An all or nothing situation, where income depends upon the market and not a person's marginal efforts, are not unusual. The other common situation is one in which a business owner must choose between paying personal and self-employment taxes on one hand, and corporate and shareholder level taxes on the other.

Mankiw also clearly isn't spending much time with his financial planner. While their is little relationship between the amount of his efforts and his marginal return, he has far more control over the taxation of his investment returns. Municipal bonds, or a buy and hold strategy with stocks, could eliminate all income taxes, or all capital gains taxes, respectively. A buy and hold strategy with stocks, moreover, makes sense if one plans upon leaving it all to the kids.

Of course, municipal bonds get a lower return, and dividends on the stock portfolio would be taxed, but tax impact on these investments is far less than he suggests. Also, if he wished, he could assemble a quite profitable "I hate America" portfolio of companies that pay no U.S. corporate level income taxes, which would greatly impact his alleged marginal tax rate without having much of an impact on his overall investment return.

The amount of money he can transfer through gift and estate tax planning, moreover, is on the order of $5-7 million each to two children, if full use of exemptions for himself and a spouse, and leveraging tools are utilized. Those are transfer levels at which many testators start to care more about leaving a legacy than about enriching their children whom they fear they may corrupt with sloth. Legacies are usually charitable and tax free.

Posted by: ohwilleke | Oct 29, 2008 11:19:18 AM

Bottom line is the total *effective* rate in this perfect storm which will never occur.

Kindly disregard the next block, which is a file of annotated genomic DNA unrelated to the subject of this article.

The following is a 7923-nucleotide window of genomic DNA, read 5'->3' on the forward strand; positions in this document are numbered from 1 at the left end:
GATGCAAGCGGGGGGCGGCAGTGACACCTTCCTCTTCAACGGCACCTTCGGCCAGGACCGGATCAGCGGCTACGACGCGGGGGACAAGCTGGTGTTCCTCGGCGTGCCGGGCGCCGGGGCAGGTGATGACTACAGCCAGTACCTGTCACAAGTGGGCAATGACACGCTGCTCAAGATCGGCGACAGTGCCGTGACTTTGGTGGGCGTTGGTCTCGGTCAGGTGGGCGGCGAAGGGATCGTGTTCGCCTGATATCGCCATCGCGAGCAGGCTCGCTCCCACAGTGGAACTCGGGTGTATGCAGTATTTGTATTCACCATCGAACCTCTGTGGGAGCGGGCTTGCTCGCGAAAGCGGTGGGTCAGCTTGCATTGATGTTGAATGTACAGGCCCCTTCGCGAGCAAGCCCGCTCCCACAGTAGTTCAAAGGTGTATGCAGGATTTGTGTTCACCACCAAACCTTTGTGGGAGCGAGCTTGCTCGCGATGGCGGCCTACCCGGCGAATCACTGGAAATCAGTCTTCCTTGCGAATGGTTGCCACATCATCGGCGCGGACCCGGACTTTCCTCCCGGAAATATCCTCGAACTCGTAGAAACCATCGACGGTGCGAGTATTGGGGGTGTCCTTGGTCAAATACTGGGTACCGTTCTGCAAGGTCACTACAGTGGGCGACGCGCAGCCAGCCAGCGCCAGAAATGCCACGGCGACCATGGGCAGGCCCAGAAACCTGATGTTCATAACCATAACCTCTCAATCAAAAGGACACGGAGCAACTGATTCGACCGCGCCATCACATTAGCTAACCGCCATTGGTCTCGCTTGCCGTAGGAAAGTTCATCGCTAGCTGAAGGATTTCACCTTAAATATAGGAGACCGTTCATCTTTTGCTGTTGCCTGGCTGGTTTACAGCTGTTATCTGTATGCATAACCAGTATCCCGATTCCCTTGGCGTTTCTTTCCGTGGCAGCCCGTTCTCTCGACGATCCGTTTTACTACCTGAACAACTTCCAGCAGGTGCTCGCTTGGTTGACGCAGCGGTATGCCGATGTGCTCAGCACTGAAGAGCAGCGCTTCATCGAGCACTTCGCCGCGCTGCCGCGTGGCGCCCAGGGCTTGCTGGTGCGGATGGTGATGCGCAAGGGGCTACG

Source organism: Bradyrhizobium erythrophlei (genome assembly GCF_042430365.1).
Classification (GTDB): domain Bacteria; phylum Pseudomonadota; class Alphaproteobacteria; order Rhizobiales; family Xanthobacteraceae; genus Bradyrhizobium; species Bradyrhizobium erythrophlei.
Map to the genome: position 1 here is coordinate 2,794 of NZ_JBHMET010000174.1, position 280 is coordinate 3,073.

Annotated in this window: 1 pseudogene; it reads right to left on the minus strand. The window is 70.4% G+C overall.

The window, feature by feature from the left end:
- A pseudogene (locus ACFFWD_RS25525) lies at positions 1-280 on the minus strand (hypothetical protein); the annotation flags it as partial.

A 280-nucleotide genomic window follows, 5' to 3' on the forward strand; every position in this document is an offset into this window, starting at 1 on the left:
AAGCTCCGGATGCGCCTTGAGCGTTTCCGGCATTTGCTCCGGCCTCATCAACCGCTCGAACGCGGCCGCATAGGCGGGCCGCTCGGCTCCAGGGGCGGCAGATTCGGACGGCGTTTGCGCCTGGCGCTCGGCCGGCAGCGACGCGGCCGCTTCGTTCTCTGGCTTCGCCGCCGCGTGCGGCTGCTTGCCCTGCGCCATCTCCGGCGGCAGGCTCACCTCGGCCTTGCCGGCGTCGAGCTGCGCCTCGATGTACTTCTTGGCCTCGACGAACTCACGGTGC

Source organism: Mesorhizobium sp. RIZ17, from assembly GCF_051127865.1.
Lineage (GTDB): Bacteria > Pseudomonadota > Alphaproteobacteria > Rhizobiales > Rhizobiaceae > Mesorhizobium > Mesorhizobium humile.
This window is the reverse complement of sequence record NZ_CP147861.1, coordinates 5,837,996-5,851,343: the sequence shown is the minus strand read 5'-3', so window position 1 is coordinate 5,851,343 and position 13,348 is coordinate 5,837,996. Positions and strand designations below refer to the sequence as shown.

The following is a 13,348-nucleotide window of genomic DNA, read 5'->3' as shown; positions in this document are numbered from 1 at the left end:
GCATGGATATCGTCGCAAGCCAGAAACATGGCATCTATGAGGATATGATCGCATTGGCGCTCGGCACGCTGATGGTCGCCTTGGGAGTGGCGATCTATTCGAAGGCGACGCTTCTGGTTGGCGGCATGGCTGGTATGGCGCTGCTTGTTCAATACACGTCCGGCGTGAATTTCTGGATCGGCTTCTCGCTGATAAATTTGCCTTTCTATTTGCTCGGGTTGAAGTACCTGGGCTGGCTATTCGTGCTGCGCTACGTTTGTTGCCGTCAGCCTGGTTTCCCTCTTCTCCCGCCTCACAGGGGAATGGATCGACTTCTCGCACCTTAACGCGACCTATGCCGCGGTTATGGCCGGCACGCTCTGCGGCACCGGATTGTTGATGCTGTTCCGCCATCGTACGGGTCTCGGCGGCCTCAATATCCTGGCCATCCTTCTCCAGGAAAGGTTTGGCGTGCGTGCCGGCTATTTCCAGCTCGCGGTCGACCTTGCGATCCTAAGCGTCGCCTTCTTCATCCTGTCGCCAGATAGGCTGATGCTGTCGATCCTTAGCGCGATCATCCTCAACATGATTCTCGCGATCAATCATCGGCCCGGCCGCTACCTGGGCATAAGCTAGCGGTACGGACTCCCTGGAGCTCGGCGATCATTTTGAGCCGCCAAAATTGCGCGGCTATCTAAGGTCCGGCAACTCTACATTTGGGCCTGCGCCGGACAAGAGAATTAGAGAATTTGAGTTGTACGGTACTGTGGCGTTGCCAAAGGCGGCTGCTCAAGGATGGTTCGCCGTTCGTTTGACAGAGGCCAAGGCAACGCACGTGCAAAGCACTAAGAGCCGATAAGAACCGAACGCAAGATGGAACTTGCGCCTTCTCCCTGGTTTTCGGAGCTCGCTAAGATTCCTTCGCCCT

And just the other day, you linked to an article that identified that the average corporate effective rate was in the mid teens.

And estate tax reform is a subsidy for people to lazy or cheap to do a little estate planning. I don't believe in subsidizing laziness in the well-off.

Posted by: marginal rates out of the margins again | Oct 29, 2008 6:13:27 AM

Does Mankiw's model have a touch of Alan Greenspan's Rand-iness?

Posted by: Shag from Brookline | Oct 29, 2008 3:53:34 AM

Sorry, but this is really misleading.

Among the assumptions Mankiw makes:

(1) All investments are made after tax. (Most Americans make most of their investments pre-tax.)
(2) Taxpayer's only option is to invest in C corporate stock. (Many other options are available; the availability of such other options, in turn, makes the supply of shareholder capital relatively elastic, which drives down the portion of the incidence of the C corporate tax borne by shareholders. See (4) below.)
(3) All C corporate income is taxed at an effective rate equal to the maximum nominal corporate rate. (We know this not to be true. Start with international deferral, accelerated depreciation, and expensing, and go on from there.)
(4) 100% of the incidence of the C corporate income tax is borne by the shareholders. (Best estimates I've seen suggest that the additional rate actually borne by shareholders is on the order of 5%.)
(5) The effective rate of taxation on corporate shareholder investment should be computed without taking into account the time value of money. (Ridiculous. Deferral is 90% of the game.)
(6) All accrued gains are recognized. (Remember basis step-up?)

In addition, by personalizing the computation, he assumes but does not disclose that:

(7) Taxpayer is already in the top individual bracket.
(8) Taxpayer's estate will already exhaust the unified credit.

Assumptions (1) through (6), although highly questionable, dramatically affect his computed effective rates. In addition, the ordinary reader is highly unlikely to understand that Mankiw's results apply only to folks who meet assumptions (7) and (8).

Posted by: Theodore Seto | Oct 28, 2008 1:49:20 PM